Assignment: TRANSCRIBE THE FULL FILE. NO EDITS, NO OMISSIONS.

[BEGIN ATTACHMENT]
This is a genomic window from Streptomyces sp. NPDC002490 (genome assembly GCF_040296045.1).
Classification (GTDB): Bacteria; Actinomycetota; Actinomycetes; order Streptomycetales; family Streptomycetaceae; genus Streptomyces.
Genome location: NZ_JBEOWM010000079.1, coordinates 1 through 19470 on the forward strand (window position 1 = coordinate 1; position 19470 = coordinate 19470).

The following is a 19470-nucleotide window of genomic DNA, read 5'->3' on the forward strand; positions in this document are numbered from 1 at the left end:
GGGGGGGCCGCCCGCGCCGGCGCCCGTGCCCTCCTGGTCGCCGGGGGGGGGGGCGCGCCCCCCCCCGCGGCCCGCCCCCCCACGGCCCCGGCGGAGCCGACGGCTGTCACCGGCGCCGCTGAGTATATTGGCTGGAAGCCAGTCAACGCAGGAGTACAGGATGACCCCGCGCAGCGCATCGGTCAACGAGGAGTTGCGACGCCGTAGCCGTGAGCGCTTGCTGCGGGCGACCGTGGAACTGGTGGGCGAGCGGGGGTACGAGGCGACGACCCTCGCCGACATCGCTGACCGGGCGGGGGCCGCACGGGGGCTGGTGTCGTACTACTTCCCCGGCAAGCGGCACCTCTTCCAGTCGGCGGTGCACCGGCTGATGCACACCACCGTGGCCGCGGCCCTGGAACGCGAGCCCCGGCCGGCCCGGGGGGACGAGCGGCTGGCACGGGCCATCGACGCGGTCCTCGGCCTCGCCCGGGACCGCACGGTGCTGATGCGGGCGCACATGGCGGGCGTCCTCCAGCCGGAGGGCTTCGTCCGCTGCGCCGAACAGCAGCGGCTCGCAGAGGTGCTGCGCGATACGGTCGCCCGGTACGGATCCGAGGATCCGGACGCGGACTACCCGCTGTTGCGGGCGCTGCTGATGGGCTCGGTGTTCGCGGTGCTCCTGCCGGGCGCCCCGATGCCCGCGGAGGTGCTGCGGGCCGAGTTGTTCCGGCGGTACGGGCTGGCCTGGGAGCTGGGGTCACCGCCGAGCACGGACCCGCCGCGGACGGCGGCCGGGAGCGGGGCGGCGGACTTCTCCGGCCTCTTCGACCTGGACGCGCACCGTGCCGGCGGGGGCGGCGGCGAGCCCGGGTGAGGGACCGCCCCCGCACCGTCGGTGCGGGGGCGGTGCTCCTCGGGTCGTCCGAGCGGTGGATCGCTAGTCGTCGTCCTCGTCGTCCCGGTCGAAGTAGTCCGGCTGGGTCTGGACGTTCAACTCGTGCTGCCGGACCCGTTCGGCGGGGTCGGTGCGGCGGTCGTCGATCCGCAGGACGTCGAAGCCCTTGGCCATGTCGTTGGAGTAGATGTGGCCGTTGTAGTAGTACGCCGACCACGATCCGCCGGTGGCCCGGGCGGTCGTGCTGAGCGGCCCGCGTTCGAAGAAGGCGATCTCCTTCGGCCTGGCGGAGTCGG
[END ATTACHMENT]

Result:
This is a genomic window from Streptomyces sp. NPDC002490 (genome assembly GCF_040296045.1).
Classification (GTDB): Bacteria; Actinomycetota; Actinomycetes; order Streptomycetales; family Streptomycetaceae; genus Streptomyces.
Genome location: NZ_JBEOWM010000079.1, coordinates 1 through 19470 on the forward strand (window position 1 = coordinate 1; position 19470 = coordinate 19470).

The following is a 19470-nucleotide window of genomic DNA, read 5'->3' on the forward strand; positions in this document are numbered from 1 at the left end:
GGGGGGGCCGCCCGCGCCGGCGCCCGTGCCCTCCTGGTCGCCGGGGGGGGGGGCGCGCCCCCCCCCGCGGCCCGCCCCCCCACGGCCCCGGCGGAGCCGACGGCTGTCACCGGCGCCGCTGAGTATATTGGCTGGAAGCCAGTCAACGCAGGAGTACAGGATGACCCCGCGCAGCGCATCGGTCAACGAGGAGTTGCGACGCCGTAGCCGTGAGCGCTTGCTGCGGGCGACCGTGGAACTGGTGGGCGAGCGGGGGTACGAGGCGACGACCCTCGCCGACATCGCTGACCGGGCGGGGGCCGCACGGGGGCTGGTGTCGTACTACTTCCCCGGCAAGCGGCACCTCTTCCAGTCGGCGGTGCACCGGCTGATGCACACCACCGTGGCCGCGGCCCTGGAACGCGAGCCCCGGCCGGCCCGGGGGGACGAGCGGCTGGCACGGGCCATCGACGCGGTCCTCGGCCTCGCCCGGGACCGCACGGTGCTGATGCGGGCGCACATGGCGGGCGTCCTCCAGCCGGAGGGCTTCGTCCGCTGCGCCGAACAGCAGCGGCTCGCAGAGGTGCTGCGCGATACGGTCGCCCGGTACGGATCCGAGGATCCGGACGCGGACTACCCGCTGTTGCGGGCGCTGCTGATGGGCTCGGTGTTCGCGGTGCTCCTGCCGGGCGCCCCGATGCCCGCGGAGGTGCTGCGGGCCGAGTTGTTCCGGCGGTACGGGCTGGCCTGGGAGCTGGGGTCACCGCCGAGCACGGACCCGCCGCGGACGGCGGCCGGGAGCGGGGCGGCGGACTTCTCCGGCCTCTTCGACCTGGACGCGCACCGTGCCGGCGGGGGCGGCGGCGAGCCCGGGTGAGGGACCGCCCCCGCACCGTCGGTGCGGGGGCGGTGCTCCTCGGGTCGTCCGAGCGGTGGATCGCTAGTCGTCGTCCTCGTCGTCCCGGTCGAAGTAGTCCGGCTGGGTCTGGACGTTCAACTCGTGCTGCCGGACCCGTTCGGCGGGGTCGGTGCGGCGGTCGTCGATCCGCAGGACGTCGAAGCCCTTGGCCATGTCGTTGGAGTAGATGTGGCCGTTGTAGTAGTACGCCGACCACGATCCGCCGGTGGCCCGGGCGGTCGTGCTGAGCGGCCCGCGTTCGAAGAAGGCGATCTCCTTCGGCCTGGCGGAGTCGG